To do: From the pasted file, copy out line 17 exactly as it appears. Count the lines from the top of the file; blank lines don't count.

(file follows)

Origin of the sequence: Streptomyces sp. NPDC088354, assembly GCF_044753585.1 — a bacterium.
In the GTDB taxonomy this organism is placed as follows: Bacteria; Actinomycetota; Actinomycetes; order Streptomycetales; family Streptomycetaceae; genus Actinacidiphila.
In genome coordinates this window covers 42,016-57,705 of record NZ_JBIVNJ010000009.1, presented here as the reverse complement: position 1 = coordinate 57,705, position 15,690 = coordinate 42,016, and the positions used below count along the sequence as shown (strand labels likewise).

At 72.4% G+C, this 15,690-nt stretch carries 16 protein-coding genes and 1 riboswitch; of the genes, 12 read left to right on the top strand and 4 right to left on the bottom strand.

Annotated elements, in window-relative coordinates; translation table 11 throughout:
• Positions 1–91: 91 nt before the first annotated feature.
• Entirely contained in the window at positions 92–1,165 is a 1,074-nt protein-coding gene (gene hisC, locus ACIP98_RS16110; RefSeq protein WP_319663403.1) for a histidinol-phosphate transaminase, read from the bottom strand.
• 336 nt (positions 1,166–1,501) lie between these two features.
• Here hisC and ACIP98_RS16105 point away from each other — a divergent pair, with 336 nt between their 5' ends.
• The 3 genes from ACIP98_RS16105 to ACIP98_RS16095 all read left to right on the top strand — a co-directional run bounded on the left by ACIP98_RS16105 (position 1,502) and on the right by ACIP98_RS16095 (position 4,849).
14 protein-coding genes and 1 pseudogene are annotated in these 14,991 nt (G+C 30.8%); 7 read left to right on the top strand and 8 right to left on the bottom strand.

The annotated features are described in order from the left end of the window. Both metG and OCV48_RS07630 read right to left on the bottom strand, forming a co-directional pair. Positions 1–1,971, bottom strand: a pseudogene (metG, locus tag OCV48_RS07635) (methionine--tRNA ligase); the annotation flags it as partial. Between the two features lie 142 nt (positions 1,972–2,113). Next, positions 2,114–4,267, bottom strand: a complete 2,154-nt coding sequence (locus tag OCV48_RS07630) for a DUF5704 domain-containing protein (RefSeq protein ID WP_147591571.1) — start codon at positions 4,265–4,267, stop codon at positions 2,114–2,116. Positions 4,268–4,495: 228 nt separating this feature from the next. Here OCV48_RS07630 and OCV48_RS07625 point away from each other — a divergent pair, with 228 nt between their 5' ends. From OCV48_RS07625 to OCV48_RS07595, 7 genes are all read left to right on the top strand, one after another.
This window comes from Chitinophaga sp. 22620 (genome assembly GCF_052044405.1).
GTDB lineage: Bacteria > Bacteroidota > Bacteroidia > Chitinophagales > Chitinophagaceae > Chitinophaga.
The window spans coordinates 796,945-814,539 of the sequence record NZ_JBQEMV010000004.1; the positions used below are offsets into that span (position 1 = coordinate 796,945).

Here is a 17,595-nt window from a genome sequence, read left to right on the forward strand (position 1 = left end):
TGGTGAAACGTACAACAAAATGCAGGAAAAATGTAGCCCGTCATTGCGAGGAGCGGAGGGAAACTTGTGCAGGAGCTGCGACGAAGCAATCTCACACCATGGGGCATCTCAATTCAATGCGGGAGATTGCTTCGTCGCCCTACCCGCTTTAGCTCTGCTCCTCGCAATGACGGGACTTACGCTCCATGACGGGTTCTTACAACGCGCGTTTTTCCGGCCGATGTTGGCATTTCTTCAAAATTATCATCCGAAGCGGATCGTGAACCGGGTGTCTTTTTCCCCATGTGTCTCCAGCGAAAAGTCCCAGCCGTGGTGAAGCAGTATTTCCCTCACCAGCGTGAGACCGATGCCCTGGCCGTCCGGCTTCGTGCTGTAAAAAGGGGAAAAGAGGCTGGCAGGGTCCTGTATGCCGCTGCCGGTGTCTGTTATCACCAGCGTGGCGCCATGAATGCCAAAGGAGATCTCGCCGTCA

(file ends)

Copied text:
TGGTGAAACGTACAACAAAATGCAGGAAAAATGTAGCCCGTCATTGCGAGGAGCGGAGGGAAACTTGTGCAGGAGCTGCGACGAAGCAATCTCACACCATGGGGCATCTCAATTCAATGCGGGAGATTGCTTCGTCGCCCTACCCGCTTTAGCTCTGCTCCTCGCAATGACGGGACTTACGCTCCATGACGGGTTCTTACAACGCGCGTTTTTCCGGCCGATGTTGGCATTTCTTCAAAATTATCATCCGAAGCGGATCGTGAACCGGGTGTCTTTTTCCCCATGTGTCTCCAGCGAAAAGTCCCAGCCGTGGTGAAGCAGTATTTCCCTCACCAGCGTGAGACCGATGCCCTGGCCGTCCGGCTTCGTGCTGTAAAAAGGGGAAAAGAGGCTGGCAGGGTCCTGTATGCCGCTGCCGGTGTCTGTTATCACCAGCGTGGCGCCATGAATGCCAAAGGAGATCTCGCCGTCA